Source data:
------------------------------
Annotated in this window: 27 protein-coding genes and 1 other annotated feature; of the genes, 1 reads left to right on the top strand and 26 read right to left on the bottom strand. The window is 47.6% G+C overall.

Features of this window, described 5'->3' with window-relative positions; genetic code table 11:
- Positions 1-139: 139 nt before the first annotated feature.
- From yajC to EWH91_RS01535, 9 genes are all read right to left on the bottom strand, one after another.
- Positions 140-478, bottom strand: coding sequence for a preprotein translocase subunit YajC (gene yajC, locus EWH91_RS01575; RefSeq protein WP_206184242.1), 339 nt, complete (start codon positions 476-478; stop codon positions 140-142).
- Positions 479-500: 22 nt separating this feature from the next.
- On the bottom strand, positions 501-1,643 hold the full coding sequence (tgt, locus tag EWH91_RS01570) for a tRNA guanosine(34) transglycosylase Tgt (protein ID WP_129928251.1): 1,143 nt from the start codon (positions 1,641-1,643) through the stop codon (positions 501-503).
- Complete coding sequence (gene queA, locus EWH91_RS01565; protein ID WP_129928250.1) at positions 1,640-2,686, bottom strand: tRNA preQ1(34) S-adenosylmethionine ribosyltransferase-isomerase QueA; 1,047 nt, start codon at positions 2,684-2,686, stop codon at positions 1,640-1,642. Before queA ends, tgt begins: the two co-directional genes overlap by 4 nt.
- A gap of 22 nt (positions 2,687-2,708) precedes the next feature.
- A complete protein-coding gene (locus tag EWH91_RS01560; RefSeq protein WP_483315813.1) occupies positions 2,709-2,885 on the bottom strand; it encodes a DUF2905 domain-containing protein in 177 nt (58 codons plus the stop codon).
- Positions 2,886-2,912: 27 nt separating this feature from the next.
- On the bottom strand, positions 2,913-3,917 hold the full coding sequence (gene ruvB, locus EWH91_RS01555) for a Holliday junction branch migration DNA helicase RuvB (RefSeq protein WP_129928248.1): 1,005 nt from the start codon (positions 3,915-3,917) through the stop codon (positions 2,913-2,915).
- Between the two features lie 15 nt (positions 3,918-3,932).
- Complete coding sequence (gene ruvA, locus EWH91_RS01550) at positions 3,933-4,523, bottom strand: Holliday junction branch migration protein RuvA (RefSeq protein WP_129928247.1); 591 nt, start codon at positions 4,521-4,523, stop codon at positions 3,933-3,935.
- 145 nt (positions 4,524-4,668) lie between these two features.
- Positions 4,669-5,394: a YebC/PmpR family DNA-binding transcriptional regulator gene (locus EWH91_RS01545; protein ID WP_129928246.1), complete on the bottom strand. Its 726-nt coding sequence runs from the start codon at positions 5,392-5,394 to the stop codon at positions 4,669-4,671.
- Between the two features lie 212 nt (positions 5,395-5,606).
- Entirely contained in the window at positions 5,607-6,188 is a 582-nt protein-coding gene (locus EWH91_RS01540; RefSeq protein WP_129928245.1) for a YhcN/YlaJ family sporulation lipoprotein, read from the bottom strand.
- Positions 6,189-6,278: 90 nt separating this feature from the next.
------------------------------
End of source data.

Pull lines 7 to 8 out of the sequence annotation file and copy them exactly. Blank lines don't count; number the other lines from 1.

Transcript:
- On the bottom strand, positions 501-1,643 hold the full coding sequence (tgt, locus tag EWH91_RS01570) for a tRNA guanosine(34) transglycosylase Tgt (protein ID WP_129928251.1): 1,143 nt from the start codon (positions 1,641-1,643) through the stop codon (positions 501-503).
- Complete coding sequence (gene queA, locus EWH91_RS01565; protein ID WP_129928250.1) at positions 1,640-2,686, bottom strand: tRNA preQ1(34) S-adenosylmethionine ribosyltransferase-isomerase QueA; 1,047 nt, start codon at positions 2,684-2,686, stop codon at positions 1,640-1,642. Before queA ends, tgt begins: the two co-directional genes overlap by 4 nt.